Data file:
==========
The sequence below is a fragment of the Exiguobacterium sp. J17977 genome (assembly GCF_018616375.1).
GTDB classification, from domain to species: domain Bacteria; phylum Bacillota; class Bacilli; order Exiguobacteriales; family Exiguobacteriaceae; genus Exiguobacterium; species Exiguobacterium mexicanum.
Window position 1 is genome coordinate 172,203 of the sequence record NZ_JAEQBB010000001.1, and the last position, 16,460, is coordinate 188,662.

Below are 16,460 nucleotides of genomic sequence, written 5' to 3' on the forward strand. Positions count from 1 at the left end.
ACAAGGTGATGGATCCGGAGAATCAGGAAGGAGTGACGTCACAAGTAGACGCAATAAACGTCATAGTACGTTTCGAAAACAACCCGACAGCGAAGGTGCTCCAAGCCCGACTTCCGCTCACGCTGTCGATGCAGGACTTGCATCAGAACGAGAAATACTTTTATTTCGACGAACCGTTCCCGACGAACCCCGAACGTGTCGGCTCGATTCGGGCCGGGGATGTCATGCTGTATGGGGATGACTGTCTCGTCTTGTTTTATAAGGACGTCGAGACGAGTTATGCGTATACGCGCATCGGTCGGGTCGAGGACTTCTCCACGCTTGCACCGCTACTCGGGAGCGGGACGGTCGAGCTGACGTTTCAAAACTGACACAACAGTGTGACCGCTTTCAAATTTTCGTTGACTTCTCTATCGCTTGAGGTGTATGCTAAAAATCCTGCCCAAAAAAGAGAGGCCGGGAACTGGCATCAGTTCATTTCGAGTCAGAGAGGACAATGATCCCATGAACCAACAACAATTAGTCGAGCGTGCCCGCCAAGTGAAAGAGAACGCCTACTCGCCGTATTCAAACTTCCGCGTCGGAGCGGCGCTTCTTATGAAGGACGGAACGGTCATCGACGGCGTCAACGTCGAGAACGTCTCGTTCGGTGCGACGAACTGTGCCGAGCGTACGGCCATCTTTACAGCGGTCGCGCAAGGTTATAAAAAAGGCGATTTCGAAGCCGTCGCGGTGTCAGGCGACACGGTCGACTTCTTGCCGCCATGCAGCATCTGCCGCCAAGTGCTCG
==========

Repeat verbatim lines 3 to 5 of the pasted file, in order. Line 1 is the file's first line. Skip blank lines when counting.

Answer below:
Window position 1 is genome coordinate 172,203 of the sequence record NZ_JAEQBB010000001.1, and the last position, 16,460, is coordinate 188,662.

Below are 16,460 nucleotides of genomic sequence, written 5' to 3' on the forward strand. Positions count from 1 at the left end.
ACAAGGTGATGGATCCGGAGAATCAGGAAGGAGTGACGTCACAAGTAGACGCAATAAACGTCATAGTACGTTTCGAAAACAACCCGACAGCGAAGGTGCTCCAAGCCCGACTTCCGCTCACGCTGTCGATGCAGGACTTGCATCAGAACGAGAAATACTTTTATTTCGACGAACCGTTCCCGACGAACCCCGAACGTGTCGGCTCGATTCGGGCCGGGGATGTCATGCTGTATGGGGATGACTGTCTCGTCTTGTTTTATAAGGACGTCGAGACGAGTTATGCGTATACGCGCATCGGTCGGGTCGAGGACTTCTCCACGCTTGCACCGCTACTCGGGAGCGGGACGGTCGAGCTGACGTTTCAAAACTGACACAACAGTGTGACCGCTTTCAAATTTTCGTTGACTTCTCTATCGCTTGAGGTGTATGCTAAAAATCCTGCCCAAAAAAGAGAGGCCGGGAACTGGCATCAGTTCATTTCGAGTCAGAGAGGACAATGATCCCATGAACCAACAACAATTAGTCGAGCGTGCCCGCCAAGTGAAAGAGAACGCCTACTCGCCGTATTCAAACTTCCGCGTCGGAGCGGCGCTTCTTATGAAGGACGGAACGGTCATCGACGGCGTCAACGTCGAGAACGTCTCGTTCGGTGCGACGAACTGTGCCGAGCGTACGGCCATCTTTACAGCGGTCGCGCAAGGTTATAAAAAAGGCGATTTCGAAGCCGTCGCGGTGTCAGGCGACACGGTCGACTTCTTGCCGCCATGCAGCATCTGCCGCCAAGTGCTCG